Tuesday, Sep 28, 2021

Key Verdicts By Justice Dipak Misra During His Tenure As CJI

Amid all the controversies surrounding him, Justice Dipak Misra gave numerous judgements, especially towards the end of his term.

Key Verdicts By Justice Dipak Misra During His Tenure As CJI
Chief Justice Of India Dipak Misra | PTI Photo
Key Verdicts By Justice Dipak Misra During His Tenure As CJI

Justice Dipak Misra, who will retire as CJI on Tuesday, will be remembered in the Indian judicial history as perhaps the only head of the top court who saw rebellion by four of his senior most colleagues.

Another incident that stands out during his tenure is an unsuccessful impeachment motion against him in a move led by senior lawyer and Congress leader Kapil Sibal.

His term of 13 months and five days as the Chief Justice of India was perhaps the most turbulent for any Chief Justice, which saw his brother Judges and some from the Bar openly questioning his style of functioning in allocation of cases/matters to different benches and listing Constitution Bench matters before a bench of Judges who were relatively newcomers to the top court.

Amid all this, the Chief Justice gave numerous judgements, especially towards the end of his term, which will continue to have ramifications on jurisprudence and law in the country for years to come.

Here are some of Justice Dipak Misra's most important judgements as Chief Justice of India.


One of the most progressive judgements to have come out of Indian courts in recent years, its reverberations were felt all over the world when it made global headlines.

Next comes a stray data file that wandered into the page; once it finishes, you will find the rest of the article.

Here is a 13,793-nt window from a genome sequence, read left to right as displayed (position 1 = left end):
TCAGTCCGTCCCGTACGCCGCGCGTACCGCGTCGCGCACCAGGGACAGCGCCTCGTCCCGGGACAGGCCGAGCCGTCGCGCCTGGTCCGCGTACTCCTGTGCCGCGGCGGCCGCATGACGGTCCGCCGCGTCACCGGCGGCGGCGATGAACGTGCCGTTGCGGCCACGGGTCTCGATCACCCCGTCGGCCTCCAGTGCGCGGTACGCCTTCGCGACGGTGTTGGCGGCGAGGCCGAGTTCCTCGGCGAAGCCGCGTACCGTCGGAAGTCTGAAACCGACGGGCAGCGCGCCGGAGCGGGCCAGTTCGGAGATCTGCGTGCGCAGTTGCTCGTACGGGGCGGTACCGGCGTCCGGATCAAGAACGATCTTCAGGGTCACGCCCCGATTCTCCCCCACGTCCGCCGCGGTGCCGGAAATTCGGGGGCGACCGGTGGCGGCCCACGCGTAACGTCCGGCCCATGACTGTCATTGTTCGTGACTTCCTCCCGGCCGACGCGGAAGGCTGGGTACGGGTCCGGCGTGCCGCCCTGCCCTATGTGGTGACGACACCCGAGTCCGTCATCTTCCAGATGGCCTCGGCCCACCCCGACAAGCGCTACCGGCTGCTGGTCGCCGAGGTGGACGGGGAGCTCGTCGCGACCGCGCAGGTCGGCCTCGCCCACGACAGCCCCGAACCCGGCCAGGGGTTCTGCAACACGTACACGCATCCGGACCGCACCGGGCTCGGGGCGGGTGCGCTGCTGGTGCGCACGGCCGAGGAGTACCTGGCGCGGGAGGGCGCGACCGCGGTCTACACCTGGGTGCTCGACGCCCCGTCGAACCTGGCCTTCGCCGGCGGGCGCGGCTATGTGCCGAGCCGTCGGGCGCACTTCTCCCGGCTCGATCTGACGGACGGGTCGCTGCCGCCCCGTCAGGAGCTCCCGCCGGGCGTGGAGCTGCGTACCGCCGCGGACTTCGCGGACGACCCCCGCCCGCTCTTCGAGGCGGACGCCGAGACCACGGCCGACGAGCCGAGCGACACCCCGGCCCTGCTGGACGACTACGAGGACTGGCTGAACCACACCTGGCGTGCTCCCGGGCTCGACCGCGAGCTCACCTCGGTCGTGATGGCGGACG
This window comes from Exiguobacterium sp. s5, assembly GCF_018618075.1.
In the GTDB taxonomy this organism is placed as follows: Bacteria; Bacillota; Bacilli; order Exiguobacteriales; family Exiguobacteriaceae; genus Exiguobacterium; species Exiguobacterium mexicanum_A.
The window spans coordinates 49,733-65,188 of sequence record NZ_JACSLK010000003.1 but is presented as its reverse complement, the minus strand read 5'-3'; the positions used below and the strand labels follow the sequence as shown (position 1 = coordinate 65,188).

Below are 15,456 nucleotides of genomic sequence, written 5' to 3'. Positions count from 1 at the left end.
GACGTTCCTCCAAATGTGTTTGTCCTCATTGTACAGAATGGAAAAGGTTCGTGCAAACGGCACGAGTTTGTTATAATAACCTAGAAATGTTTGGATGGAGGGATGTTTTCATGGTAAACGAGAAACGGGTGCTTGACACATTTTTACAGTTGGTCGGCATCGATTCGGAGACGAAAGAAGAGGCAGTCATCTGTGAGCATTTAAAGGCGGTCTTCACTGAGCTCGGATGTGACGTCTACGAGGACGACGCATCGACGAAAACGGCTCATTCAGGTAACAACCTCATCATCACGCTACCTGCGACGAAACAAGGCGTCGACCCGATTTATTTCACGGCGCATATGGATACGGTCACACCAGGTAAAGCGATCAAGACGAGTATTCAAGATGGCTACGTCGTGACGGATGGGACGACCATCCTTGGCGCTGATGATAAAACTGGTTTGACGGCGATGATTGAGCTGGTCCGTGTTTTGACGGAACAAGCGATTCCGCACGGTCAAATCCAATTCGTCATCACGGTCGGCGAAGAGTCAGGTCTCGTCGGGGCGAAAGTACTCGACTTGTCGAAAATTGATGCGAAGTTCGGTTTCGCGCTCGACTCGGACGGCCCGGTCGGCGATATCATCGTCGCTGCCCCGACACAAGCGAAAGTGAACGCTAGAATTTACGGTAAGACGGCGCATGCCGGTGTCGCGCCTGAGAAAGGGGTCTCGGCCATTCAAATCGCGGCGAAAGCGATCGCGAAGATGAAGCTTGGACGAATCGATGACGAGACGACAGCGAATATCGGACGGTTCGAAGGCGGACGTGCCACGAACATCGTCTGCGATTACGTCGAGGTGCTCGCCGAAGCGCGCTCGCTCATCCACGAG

A five-judge Constitution bench of the Supreme Court on September 6, unanimously decriminalised part of the 158-year-old colonial law under Section 377 of the Indian Penal Code (IPC) which criminalises homosexuality.

The Constitution bench headed by Chief Justice Dipak Misra termed the part of Section 377 of the Indian Penal Code which crimiminalises unnatural sex as irrational, indefensible and manifestly arbitrary.


The Aadhaar verdict was perhaps the most awaited judgements of the year with regard to constitutional law, simply because the scheme was so entrenched in the executive's governance structure that the 12 digit ID number virtually becoming an indispensable document for anyone in India.

The Supreme Court on September 26 declared the Centre's flagship Aadhaar scheme as constitutionally valid but struck down some of its provisions including its linking with bank accounts, mobile phones and school admissions.

A five-judge constitution bench headed by Chief Justice Dipak Misra held that while Aadhaar would remain mandatory for filing of IT returns and allotment of Permanent Account Number (PAN), it would not be mandatory to link Aadhaar to bank accounts and telecom service providers cannot seek its linking for mobile connections.


Furthering the cause of gender justice and correcting religious practices that seek to discriminate among individuals based on archaic laws, the Sabarimala judgement was a historic moment in Indian judicial history.